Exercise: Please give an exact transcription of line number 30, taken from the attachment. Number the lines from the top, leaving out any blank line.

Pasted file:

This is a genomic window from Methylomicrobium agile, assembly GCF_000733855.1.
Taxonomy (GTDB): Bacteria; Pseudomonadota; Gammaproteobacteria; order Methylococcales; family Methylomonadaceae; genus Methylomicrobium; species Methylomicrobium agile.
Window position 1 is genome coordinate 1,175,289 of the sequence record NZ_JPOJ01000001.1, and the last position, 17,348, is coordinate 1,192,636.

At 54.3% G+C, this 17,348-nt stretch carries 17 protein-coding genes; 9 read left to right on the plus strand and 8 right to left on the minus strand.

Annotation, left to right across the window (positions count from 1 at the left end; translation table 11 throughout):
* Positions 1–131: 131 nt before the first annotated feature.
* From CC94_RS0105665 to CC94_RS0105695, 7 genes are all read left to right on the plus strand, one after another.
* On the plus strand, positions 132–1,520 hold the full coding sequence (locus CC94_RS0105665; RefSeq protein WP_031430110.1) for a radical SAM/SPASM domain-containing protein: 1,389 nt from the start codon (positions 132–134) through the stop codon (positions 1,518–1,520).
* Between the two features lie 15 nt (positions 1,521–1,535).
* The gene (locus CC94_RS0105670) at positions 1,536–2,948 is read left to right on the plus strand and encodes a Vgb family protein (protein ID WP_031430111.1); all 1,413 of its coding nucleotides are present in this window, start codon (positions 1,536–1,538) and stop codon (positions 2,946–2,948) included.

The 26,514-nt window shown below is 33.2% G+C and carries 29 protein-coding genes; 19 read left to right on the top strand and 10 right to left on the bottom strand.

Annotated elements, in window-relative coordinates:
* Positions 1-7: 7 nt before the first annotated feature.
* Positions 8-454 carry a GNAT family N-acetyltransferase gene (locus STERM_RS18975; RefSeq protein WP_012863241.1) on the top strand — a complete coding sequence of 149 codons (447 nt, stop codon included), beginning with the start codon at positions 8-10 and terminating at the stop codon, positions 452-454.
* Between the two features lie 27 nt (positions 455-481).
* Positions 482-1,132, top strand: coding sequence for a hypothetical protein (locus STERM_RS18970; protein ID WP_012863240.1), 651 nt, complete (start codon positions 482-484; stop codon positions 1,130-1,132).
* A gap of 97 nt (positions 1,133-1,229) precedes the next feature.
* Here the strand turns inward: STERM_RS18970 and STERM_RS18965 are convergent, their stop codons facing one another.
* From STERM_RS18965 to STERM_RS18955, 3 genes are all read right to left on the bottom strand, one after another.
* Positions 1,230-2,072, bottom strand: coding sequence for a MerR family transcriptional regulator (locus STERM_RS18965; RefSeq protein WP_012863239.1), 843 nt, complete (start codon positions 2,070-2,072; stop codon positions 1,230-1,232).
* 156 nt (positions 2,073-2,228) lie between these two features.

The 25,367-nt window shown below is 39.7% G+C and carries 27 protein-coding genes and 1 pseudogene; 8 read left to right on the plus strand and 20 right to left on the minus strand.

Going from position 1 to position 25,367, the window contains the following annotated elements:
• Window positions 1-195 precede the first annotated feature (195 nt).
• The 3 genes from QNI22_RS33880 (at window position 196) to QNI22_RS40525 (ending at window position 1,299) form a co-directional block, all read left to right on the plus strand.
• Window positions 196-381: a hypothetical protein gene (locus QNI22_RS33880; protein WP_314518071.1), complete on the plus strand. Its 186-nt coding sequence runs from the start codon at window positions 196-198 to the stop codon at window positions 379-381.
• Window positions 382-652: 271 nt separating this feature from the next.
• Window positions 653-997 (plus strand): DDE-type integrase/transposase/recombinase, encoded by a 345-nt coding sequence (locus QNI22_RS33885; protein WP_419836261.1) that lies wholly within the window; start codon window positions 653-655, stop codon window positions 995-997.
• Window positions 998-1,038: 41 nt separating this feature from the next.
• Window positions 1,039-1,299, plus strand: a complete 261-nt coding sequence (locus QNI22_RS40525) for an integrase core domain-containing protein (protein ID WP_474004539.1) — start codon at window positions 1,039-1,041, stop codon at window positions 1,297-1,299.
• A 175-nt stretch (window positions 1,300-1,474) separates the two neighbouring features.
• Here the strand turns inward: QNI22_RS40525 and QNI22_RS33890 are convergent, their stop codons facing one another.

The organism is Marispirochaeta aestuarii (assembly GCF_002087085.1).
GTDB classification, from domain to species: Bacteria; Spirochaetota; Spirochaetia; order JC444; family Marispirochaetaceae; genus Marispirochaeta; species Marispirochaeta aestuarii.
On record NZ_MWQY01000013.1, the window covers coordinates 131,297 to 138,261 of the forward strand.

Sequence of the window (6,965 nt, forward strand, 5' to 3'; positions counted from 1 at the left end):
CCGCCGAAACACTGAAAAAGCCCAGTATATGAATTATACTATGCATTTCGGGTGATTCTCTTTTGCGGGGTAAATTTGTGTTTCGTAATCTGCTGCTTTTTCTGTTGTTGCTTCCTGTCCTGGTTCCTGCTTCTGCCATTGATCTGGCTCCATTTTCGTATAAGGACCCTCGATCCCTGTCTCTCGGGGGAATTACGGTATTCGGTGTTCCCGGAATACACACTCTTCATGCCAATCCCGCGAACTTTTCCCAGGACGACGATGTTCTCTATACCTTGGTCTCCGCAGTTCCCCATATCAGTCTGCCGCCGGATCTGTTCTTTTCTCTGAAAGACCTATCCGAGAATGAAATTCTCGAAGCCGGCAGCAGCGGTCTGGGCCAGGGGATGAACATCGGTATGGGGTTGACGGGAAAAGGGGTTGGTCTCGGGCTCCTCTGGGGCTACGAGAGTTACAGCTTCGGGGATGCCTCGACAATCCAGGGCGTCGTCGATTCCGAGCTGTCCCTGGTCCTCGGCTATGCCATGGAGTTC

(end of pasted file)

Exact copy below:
• Window positions 1,039-1,299, plus strand: a complete 261-nt coding sequence (locus QNI22_RS40525) for an integrase core domain-containing protein (protein ID WP_474004539.1) — start codon at window positions 1,039-1,041, stop codon at window positions 1,297-1,299.